The fourth exception is equally untenable. On that point his Honor charged as follows: "If you find from the testimony that the plaintiff bank, in a reasonable time and with due diligence under the circumstances as explained in these instructions, and in view of all the facts in evidence, gave notice of the default of the said Mehegan, you should answer the 9th issue `Yes.' The plaintiff was not required by the terms of the bond to give notice to defendant company upon suspicion that Mehegan was guilty of fraudulent conduct. The plaintiff was not required to give notice to the defendant company until it had actual knowledge of such facts as would justify the charge of default, and it was entitled to a reasonable time to investigate the condition of said Mehegan's accounts before it was required to give such notice, if such investigation was necessary to ascertain the facts which (374) would justify the charge of fraud."

In this we see no error. The plaintiff was not required to act upon mere suspicion in preferring so grave a charge as fraud or embezzlement. Moreover, reasoning from analogy to the rights of a guarantor, the defendant does not appear to have suffered any material injury from such delay, even if the plaintiff had been responsible for the delay, which the jury found to the contrary. But the defendant contends "that if the surety is `immediately notified' of the defalcation, upon its discovery, the surety would have an opportunity to deal with the defaulter, and secure some part, if not all, of its loss; this case proves at once the wisdom and justice of such a provision, for by not notifying the surety `immediately,' the plaintiff was enabled to get all the security the defaulting principal, the cashier, could give, and the surety had no opportunity." The plaintiff had the right to resort to all the property of the defaulting cashier, whether he gave bond or not; and if the defendant means to contend that by signing the cashier's bond as surety it acquired a right of reimbursement superior to that of the bank, we can only say that it does not so appear to us either from the terms of the bond or the general principles of law.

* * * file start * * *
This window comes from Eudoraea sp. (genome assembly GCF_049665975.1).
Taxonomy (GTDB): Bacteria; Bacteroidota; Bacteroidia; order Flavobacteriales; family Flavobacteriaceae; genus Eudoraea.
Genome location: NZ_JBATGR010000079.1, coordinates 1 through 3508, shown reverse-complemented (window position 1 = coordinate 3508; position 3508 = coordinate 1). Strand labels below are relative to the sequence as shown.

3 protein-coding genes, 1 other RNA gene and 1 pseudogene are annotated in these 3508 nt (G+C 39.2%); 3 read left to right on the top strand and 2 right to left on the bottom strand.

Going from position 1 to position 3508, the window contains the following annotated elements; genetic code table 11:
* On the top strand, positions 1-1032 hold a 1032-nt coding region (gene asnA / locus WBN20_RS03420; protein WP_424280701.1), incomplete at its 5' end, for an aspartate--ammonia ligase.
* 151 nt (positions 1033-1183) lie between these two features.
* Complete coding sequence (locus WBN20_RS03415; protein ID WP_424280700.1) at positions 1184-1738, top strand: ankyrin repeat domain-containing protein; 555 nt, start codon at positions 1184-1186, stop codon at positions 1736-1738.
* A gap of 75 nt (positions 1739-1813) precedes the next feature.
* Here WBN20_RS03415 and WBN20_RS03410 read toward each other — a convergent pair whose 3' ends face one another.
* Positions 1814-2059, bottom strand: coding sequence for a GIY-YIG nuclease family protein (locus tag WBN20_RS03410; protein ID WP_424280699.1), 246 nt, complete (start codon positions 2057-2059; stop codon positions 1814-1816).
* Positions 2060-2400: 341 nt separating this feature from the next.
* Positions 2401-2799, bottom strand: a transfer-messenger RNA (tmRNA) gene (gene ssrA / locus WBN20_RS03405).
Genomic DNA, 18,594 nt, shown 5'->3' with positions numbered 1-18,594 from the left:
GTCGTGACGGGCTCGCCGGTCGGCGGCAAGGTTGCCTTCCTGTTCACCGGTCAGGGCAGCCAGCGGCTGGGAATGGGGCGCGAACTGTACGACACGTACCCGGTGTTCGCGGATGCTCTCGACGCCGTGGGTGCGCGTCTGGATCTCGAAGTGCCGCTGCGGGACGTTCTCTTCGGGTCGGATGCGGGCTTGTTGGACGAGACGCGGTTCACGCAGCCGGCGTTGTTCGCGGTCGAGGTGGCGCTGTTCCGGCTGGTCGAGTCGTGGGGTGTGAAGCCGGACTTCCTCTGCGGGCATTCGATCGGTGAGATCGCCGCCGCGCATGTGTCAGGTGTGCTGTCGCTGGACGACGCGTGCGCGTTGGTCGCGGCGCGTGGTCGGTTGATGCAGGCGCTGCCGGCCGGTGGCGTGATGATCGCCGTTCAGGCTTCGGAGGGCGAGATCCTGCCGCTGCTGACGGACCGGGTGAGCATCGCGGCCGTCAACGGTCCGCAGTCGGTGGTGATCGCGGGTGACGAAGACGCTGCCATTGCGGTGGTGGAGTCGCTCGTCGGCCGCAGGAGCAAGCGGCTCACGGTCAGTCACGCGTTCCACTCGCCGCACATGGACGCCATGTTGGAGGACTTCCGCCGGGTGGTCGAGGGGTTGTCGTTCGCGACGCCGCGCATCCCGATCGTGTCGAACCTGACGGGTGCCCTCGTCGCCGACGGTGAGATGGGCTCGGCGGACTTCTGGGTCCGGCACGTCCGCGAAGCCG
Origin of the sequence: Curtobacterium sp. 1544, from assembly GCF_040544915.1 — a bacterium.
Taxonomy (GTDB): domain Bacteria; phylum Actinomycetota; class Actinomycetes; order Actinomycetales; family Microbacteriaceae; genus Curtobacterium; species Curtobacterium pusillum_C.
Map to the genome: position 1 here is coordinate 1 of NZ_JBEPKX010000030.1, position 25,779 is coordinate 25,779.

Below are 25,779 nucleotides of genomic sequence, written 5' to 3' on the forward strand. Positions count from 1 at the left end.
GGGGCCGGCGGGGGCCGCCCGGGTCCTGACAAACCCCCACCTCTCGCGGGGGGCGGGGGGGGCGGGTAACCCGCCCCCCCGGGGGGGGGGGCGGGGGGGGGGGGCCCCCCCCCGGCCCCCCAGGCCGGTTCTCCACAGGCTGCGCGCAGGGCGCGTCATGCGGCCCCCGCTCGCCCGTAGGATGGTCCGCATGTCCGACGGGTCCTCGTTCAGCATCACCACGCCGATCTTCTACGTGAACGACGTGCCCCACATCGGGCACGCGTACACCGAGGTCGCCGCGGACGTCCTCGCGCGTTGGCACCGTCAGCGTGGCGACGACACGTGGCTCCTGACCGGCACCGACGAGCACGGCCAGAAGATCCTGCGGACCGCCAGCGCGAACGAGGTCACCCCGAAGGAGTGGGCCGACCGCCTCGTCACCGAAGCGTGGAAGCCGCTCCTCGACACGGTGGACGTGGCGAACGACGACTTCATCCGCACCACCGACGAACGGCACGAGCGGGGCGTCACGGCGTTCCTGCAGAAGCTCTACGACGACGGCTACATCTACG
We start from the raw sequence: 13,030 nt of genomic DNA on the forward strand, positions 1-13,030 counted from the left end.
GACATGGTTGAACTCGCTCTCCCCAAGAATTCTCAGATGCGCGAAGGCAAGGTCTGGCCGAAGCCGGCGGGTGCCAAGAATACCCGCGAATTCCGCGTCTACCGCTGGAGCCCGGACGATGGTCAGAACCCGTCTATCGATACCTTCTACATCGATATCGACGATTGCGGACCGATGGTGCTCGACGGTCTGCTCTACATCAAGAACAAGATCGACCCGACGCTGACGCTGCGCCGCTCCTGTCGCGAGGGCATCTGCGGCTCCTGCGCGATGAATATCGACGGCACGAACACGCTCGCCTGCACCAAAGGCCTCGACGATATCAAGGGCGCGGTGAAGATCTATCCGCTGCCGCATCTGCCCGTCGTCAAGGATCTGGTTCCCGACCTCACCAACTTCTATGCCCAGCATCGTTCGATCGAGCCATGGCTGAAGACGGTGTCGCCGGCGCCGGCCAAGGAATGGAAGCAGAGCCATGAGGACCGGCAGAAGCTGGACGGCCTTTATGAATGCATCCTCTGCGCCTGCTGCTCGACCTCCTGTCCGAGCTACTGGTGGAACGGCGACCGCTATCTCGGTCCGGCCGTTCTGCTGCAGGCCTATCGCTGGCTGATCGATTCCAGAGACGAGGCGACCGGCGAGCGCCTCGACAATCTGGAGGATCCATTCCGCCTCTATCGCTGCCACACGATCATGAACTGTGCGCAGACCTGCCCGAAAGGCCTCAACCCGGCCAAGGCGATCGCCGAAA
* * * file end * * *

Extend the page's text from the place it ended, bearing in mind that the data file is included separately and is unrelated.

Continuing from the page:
The fifth assignment of error can not be sustained, as we think the charge of his Honor was correct. In fact no other rule justly capable of practical application suggests itself to us.

The sixth exception is equally untenable. The defendant submitted twelve special instructions, occupying five pages of the printed record. It is useless as well as impracticable to consider each in detail. All we need now say, in addition to what has already been said, is that they were all properly refused, either for intrinsic error or because sufficiently given in his Honor's charge. In the absence of substantial error the judgment of the Court below is


Cited: Ins. Co. v. Guaranty Co., 130 N.C. 132; Trust Co. v. Benbow, 135 N.C. 308; R. R. v. Casualty Co., 145 N.C. 117.


Summaries of

Bank v. Fidelity Co.

Supreme Court of North Carolina
May 1, 1901
128 N.C. 366 (N.C. 1901)

In Bank v. Fidelity Co., 128 N.C. 366, 83 Am. St. Rep., 682, the question is thus stated in the opinion of the Court on page 369: "The first assignment of error cannot be sustained.

Summary of this case from Trust Co. v. Benbow

distinguishing between private and paid sureties

Summary of this case from Allied Building Products Corp. v. J. Strober & Sons, LLC
Case details for

Bank v. Fidelity Co.

Case Details


Court:Supreme Court of North Carolina

Date published: May 1, 1901


128 N.C. 366 (N.C. 1901)
38 S.E. 908